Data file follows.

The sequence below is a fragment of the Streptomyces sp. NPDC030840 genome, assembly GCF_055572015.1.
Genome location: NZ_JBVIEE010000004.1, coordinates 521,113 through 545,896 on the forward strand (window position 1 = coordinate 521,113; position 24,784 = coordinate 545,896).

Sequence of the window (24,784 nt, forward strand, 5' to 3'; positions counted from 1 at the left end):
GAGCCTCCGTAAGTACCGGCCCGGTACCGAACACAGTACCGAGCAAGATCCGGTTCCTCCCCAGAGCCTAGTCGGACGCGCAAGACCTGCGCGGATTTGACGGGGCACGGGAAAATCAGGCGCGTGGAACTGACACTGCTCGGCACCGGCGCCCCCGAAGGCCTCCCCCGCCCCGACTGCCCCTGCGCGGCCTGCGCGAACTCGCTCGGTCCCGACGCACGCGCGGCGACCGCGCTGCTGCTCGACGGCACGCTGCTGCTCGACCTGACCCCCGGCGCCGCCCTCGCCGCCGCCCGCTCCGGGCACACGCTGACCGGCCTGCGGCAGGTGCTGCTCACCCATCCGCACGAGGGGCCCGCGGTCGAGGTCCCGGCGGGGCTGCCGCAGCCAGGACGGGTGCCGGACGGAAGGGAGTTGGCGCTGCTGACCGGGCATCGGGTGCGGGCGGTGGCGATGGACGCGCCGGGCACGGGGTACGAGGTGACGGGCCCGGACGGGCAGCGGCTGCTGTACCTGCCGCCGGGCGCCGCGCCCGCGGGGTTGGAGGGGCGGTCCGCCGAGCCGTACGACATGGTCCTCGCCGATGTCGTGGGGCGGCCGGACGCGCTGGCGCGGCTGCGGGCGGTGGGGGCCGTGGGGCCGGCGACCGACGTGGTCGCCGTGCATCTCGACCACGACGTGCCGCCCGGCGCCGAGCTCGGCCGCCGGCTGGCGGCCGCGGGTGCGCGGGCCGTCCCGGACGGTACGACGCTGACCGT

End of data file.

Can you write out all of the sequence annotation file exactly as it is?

The sequence below is a fragment of the Streptomyces sp. NPDC030840 genome, assembly GCF_055572015.1.
Genome location: NZ_JBVIEE010000004.1, coordinates 521,113 through 545,896 on the forward strand (window position 1 = coordinate 521,113; position 24,784 = coordinate 545,896).

Sequence of the window (24,784 nt, forward strand, 5' to 3'; positions counted from 1 at the left end):
GAGCCTCCGTAAGTACCGGCCCGGTACCGAACACAGTACCGAGCAAGATCCGGTTCCTCCCCAGAGCCTAGTCGGACGCGCAAGACCTGCGCGGATTTGACGGGGCACGGGAAAATCAGGCGCGTGGAACTGACACTGCTCGGCACCGGCGCCCCCGAAGGCCTCCCCCGCCCCGACTGCCCCTGCGCGGCCTGCGCGAACTCGCTCGGTCCCGACGCACGCGCGGCGACCGCGCTGCTGCTCGACGGCACGCTGCTGCTCGACCTGACCCCCGGCGCCGCCCTCGCCGCCGCCCGCTCCGGGCACACGCTGACCGGCCTGCGGCAGGTGCTGCTCACCCATCCGCACGAGGGGCCCGCGGTCGAGGTCCCGGCGGGGCTGCCGCAGCCAGGACGGGTGCCGGACGGAAGGGAGTTGGCGCTGCTGACCGGGCATCGGGTGCGGGCGGTGGCGATGGACGCGCCGGGCACGGGGTACGAGGTGACGGGCCCGGACGGGCAGCGGCTGCTGTACCTGCCGCCGGGCGCCGCGCCCGCGGGGTTGGAGGGGCGGTCCGCCGAGCCGTACGACATGGTCCTCGCCGATGTCGTGGGGCGGCCGGACGCGCTGGCGCGGCTGCGGGCGGTGGGGGCCGTGGGGCCGGCGACCGACGTGGTCGCCGTGCATCTCGACCACGACGTGCCGCCCGGCGCCGAGCTCGGCCGCCGGCTGGCGGCCGCGGGTGCGCGGGCCGTCCCGGACGGTACGACGCTGACCGT